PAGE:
Has the Trend toward the Long Tail of Search Ended?
Investigating the Short Tail Summer of ‘09
For the last 3-4 years, no single topic has dominated conversation about how searchers access health information like the rise of the Long Tail. The phalanx of geeks who find search query length fascinating have documented how searchers have transitioned from treating the search box like a directory (‘Acid Reflux’) to zeroing on that one specific bit of information they need to know (Can infants with acid reflux eat bananas?’). As people master the art of the search, their queries have grown and grown.
This pattern is reflected clearly in traffic to HealthCentral as well – the users who access our sites are getting here by using more and more complex keywords. On our Rheumatoid Arthritis site, for example, the average length of search queries landing someone on the site is topping out around 5. This has been a positive development all around – we see lower bounce rates and greater engagement from users who access the site through longer keywords. As people learn to use search engines in more sophisticated ways, they’re clearly increasing their ability to find the piece of information they’re looking for, rather than swinging and missing.
However, Matt McGee at Small Business Search Marketing recently cited some interesting data from Hitwise that suggests the Long Tail party might be over. For the first time in years, search queries seem to be shrinking. The percentage of queries involving just one word actually increased between January 2009 and January 2010. Similarly, the percentage of search queries 2-6 words in length shrank during the same time period. So what gives? Has that beautiful wave of the long tail finally broken and rolled back?
Perhaps I’m still being blinded by the bright glare of the long tail, but I’m not sold that the trend behind long tail search has reversed.
When I dug into the Hitwise data, it looks like it’s not so much the long tail reversing, but a temporary blip in the data. According to Hitwise’s press releases, since September of 2009, the percentage of short tail queries (1-3 words) has dropped, and the percentage of long tail queries (4+ words) has grown. It seems there was a big spike in one-word queries some time during the summer of 2009, and has been dropping since then. What happened during the mysterious Short Tail Summer of ’09? The world may never know, but I’d like to hear any thoughts. Was there an event so central to search in July and August that it managed to jack up short tail searches, if only briefly?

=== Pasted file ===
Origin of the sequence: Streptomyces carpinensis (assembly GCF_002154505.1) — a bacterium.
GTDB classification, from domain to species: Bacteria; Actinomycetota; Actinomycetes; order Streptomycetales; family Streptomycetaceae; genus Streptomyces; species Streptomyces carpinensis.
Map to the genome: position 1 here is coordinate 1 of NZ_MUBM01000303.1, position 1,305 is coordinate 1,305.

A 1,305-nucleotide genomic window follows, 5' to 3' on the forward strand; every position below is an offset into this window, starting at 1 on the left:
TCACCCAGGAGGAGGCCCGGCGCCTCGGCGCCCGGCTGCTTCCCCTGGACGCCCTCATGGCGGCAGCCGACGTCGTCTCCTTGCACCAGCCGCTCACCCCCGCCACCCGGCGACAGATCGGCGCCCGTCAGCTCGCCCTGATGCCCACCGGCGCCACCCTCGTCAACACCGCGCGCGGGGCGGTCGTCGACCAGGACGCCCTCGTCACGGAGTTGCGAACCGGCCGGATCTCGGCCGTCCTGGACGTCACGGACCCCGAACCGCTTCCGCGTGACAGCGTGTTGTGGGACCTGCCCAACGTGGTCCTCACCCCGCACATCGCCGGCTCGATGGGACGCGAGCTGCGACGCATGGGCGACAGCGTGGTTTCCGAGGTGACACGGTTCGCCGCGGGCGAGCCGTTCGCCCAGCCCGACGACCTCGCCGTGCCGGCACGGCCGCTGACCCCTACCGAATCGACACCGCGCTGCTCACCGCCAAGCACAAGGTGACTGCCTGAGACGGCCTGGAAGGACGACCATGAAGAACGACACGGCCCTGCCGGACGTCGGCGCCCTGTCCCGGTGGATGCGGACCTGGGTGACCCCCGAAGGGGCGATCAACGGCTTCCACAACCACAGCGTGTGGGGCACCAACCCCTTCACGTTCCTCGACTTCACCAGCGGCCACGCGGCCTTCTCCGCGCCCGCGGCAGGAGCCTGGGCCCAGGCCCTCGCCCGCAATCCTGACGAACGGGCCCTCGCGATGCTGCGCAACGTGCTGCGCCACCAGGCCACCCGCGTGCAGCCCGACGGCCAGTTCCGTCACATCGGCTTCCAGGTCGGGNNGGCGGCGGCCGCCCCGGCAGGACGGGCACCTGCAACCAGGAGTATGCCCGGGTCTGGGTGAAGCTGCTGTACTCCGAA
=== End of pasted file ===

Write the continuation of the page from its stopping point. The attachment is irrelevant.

Matt hypothesizes that perhaps searchers are responding to some improvements in search; for example, a search for ‘pizza’ will now automatically default to doing a local search. Why type in ‘pizza in Washington DC’ when a single word will get you the same results?
If this were true though, we should see one-word queries continue to grow as more and more people become hip to using Google’s smart searches. However, this hasn’t been the case.
I do think that Google’s ability to predict what you’re looking for will eventually improve to the point that searches will once again grow shorter. If you know everything about my web behavior, why shouldn’t you be able to anticipate what I’m looking for given only a word or two?
But for the time being, it looks like we are once again trending out toward the long tail.
If your hunger for search analytics knowledge hasn’t yet been sated, follow me on Twitter – @SearchDan. The profundity of my insights is matched only by the sharpness of my witticisms.